|Box Art N/A|
|Platform Win, PS4, Xbox One|
|Developer Ubisoft Montreal|
|Release Date Feb 14, 2017|
For Honor is a fighting game. I had to keep repeating that to myself every time I got frustrated.
The third-person camera, the medieval settings and the melee weapons had caught me off guard, thinking this was an action-adventure, or a hack-and-slash somewhat like Ryse. Approaching it with those expectations left me disappointed. When I accepted it as a fighting game, though, my attitude changed.
Rooted in a clear system of checks and balances that require varied moves and annihilate spam attacking as viable gameplay, For Honor delivers some of the most creative melee combat I've seen. I'm no Robocop in this game, but there's something to be said for actually facing the person who chopped me down, rather than being slower on the draw or picked off from a blind spot. For Honor still has some qualities to help novices or the fighting-game averse. And the truth is that most everyone in For Honor, a week into its launch, hasn't played anything like it either.
most of For Honor's merit is in its multiplayer
As a fighting game, most of For Honor's merit is in its multiplayer. Yes, there is a single-player campaign, but it feels unfair to bash its threadbare story, empty characters and over-reliance on set pieces when that mode noticeably takes the back seat. I just enjoyed the campaign for what it is: a chance to experience all of the heroes against specific foe types in an environment more structured than the open practice For Honor also offers.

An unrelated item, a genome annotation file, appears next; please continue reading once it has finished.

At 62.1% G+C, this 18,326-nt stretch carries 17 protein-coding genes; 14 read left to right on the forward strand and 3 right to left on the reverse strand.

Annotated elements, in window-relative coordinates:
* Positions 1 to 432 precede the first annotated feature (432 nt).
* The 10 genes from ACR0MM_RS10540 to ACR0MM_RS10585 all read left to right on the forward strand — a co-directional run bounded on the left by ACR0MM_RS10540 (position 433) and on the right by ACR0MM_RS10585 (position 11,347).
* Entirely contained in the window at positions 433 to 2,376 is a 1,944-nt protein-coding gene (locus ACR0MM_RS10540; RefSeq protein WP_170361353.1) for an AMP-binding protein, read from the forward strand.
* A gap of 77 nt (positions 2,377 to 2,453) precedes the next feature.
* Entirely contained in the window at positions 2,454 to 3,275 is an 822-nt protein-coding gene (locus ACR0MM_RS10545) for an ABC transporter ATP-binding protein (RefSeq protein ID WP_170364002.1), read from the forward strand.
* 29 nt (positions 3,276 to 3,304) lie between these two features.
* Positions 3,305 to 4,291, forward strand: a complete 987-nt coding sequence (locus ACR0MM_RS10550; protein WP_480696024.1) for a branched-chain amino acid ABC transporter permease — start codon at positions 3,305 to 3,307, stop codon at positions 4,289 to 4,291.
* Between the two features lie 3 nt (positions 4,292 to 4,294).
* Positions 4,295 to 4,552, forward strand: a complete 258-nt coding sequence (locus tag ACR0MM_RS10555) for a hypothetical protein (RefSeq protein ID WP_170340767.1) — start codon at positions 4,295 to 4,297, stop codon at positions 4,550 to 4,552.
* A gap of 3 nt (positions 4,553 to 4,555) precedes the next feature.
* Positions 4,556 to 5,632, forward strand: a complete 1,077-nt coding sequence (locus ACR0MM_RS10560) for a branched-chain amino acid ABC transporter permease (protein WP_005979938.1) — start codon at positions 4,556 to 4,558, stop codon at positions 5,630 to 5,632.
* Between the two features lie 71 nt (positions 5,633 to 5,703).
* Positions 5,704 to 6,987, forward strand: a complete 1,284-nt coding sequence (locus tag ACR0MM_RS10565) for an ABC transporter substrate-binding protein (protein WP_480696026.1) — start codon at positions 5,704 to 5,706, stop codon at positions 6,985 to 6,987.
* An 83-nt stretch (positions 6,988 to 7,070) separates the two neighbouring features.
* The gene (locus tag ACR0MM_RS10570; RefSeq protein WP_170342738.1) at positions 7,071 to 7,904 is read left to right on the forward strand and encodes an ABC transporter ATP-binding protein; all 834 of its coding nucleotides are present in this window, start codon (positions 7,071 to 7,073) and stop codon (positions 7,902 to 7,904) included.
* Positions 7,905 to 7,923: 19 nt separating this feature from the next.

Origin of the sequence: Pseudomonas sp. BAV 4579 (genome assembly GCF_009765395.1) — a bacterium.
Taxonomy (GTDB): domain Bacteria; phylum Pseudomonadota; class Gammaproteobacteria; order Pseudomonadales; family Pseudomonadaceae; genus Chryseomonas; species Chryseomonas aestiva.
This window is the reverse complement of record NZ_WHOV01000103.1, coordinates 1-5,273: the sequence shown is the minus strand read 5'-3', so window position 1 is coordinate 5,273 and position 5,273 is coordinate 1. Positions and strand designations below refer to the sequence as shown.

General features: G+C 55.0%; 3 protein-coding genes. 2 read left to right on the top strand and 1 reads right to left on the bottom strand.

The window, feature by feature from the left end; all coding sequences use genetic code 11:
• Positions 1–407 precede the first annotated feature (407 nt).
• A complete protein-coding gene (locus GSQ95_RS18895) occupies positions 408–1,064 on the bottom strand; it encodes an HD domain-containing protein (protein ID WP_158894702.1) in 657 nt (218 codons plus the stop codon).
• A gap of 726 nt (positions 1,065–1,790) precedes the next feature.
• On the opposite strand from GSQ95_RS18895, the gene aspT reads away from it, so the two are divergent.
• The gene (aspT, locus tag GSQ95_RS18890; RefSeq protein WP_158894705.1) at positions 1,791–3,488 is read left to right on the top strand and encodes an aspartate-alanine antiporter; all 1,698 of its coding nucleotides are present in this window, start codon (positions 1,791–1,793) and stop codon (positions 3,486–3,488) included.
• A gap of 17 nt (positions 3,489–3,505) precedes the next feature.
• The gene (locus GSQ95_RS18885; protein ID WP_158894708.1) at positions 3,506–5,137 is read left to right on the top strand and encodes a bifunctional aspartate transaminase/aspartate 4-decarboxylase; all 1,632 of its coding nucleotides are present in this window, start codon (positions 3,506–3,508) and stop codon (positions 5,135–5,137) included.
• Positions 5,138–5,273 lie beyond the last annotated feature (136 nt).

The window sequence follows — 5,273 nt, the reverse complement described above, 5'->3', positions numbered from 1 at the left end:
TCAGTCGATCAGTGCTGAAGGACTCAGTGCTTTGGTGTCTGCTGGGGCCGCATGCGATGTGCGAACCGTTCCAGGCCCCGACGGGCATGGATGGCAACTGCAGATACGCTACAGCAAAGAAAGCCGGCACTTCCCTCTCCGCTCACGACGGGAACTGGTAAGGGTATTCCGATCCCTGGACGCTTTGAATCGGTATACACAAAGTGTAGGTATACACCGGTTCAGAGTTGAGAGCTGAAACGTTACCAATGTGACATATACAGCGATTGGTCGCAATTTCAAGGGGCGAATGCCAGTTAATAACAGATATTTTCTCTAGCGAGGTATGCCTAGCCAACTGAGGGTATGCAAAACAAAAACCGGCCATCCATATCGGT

For Honor’s roster isn’t sectioned off by classes, per se; nor does it really have the kind of specific, iconic characters of a fighting game's lineup. Three factions, the Vikings, Knights and Samurai each have four fighters: a standard warrior (Vanguard), a fast but vulnerable attacker (Assassin), a heavy (Heavy) and then a hybrid of two of the preceding classes. Significantly, two of these can be played as men or women, and two others are female- or male-only. I felt this gave meaningful gender distinction to certain roles while credibly including everyone. Gender avatars, where the choice is available, can be switched at any time in the multiplayer menu.
The different heroes across factions, though they may belong to the same "class" for lack of a better word, all play differently. The Knights' Conqueror (a heavy class) rightly has no real parry with his flail, but his block thwarts chained attacks. The Vikings' heavy, however, carries a sword (unlike that faction's Raider, with an axe) making him a much more viable counter-attacker. The best counter-attacker is the Samurai's orochi, assuming one knows how and where to dodge, but it takes real discipline to keep his guard up. The distinction given to each of the 12 heroes is the crux of For Honor. I would lose interest immediately if the fighters were effectively different skins of the same attributes.
This means that for each hero, there’s a different, most-important part of For Honor's combat system, which can make the game intimidating in what it expects of a player. Some classes simply don't make good use of some moves, for purposes of balance. Experimenting with a new character should be done on a long-term basis, rather than assuming that what worked with a past hero carries over. For example, the Knights' Lawbringer, a blend of the Heavy and Vanguard groupings, was advertised as an effective counterattacker, but I learned that he parried a lot more slowly than the Warden. Against the Samurai's orochi, trying to parry was just a path to frustration.